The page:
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    Working-class students pay more for university, NUS report says

    Spiralling accommodation fees are outstripping maintenance loans, leaving poorer students struggling to meet costs, the NUS says

    Working-class university students are penalised by a “poverty premium”, facing higher living costs than their peers, that makes maintenance loans insufficient for student survival.

    The report, published by the National Union of Students (NUS), found that student expenditure routinely surpasses income from loans, and leaves many parents who cannot afford to subsidise their children without the means to pay for necessities like food and heating.

    It suggests that accommodation fees are often unaffordable for those on maintenance loans, as many universities raise rents above inflation to generate income.

    A freedom of information request by the University of East Anglia students’ union, cited in the report, found that more than 20 universities generated more than £1,000 profit per bed space a year.

    One student said they had to find an additional £700 on top of their maintenance loan to pay for their accommodation.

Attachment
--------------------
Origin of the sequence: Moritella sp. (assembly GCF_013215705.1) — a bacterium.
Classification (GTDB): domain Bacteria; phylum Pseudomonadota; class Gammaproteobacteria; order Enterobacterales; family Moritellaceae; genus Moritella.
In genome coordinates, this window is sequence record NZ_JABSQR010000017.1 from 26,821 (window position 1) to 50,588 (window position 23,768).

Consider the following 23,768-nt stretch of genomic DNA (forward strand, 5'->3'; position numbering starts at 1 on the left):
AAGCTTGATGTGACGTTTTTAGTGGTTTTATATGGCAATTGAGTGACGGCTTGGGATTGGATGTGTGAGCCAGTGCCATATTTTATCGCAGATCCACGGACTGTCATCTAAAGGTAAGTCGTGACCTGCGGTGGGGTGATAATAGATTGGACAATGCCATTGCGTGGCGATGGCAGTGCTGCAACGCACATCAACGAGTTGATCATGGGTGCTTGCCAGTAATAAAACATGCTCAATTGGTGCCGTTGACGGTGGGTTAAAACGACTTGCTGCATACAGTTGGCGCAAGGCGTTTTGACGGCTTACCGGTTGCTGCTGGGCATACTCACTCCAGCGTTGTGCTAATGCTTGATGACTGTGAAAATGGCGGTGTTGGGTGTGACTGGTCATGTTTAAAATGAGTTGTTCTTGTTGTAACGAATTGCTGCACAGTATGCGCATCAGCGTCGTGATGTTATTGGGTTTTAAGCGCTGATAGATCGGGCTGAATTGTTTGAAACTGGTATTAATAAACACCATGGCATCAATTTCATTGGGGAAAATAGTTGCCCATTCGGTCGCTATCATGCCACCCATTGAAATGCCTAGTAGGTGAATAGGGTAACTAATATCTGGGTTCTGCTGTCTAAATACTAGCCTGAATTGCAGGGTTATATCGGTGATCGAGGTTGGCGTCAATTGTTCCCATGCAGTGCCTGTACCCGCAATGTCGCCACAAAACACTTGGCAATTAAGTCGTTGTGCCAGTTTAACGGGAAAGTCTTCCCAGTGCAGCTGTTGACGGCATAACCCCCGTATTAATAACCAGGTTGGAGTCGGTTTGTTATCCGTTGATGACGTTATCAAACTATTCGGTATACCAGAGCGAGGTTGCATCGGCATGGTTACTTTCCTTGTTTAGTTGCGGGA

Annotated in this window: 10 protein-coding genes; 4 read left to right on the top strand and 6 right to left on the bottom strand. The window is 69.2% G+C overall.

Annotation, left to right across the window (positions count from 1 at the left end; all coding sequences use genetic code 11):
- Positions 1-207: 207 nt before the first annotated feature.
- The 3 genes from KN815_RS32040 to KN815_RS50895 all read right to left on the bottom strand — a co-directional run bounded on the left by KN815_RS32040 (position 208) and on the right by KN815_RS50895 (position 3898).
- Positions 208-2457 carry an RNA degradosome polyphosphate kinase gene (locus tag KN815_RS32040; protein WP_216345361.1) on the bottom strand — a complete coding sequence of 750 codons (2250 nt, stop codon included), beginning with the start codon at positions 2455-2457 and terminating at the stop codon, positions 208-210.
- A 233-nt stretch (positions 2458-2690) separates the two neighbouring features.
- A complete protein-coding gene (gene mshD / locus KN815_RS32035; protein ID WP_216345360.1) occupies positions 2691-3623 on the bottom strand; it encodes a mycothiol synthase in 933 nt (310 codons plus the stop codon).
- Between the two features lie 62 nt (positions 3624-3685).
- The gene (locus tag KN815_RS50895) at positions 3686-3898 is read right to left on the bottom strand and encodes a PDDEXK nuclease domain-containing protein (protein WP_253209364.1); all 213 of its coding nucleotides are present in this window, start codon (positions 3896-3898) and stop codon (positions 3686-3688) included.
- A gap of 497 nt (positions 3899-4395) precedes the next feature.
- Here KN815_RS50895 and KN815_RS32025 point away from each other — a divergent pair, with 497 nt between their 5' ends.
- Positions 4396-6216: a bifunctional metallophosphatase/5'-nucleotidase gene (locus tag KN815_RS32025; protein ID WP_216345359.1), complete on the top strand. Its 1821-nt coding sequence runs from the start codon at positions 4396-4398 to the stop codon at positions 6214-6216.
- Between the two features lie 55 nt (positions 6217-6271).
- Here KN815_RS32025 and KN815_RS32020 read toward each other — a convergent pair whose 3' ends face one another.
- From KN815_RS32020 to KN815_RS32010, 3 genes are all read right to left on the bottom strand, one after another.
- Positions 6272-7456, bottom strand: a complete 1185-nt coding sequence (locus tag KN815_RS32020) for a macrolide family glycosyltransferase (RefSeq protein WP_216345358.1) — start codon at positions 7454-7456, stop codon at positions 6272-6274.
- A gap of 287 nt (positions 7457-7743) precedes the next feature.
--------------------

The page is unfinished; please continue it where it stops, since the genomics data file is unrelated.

In England, the top bracket maintenance loan for students living away from home outside London is £8,430 for the 2017-18 academic year.

    “The report, titled “Class Dismissed: Getting in and Getting on in Further and Higher Education”, suggests that dropout rates from university are highest among working-class students, who are likely to be more concerned about debt than their wealthier peers.

    This pricing policy risks segregating working-class students in lower-cost accommodation from others who have access to additional funds from their families,” the report states.

    Another student voiced concern over the struggle to afford to participate in social events, being charged £200 to join a junior common room (JCR).

    Access courses, which are run by many universities including Oxford to further equality in the sector, often require students to pay an additional year of fees to gain qualifications.

    The report also suggests that working-class students struggle to find a guarantor to rent a property in the private sector, and are forced to use private schemes with higher interest rates and fees.

    The NUS calls for an introduction of a minimum living income for students in further and higher education, and recommends the restoration of maintenance grants, the education maintenance allowance (EMA), and NHS bursaries for healthcare students.

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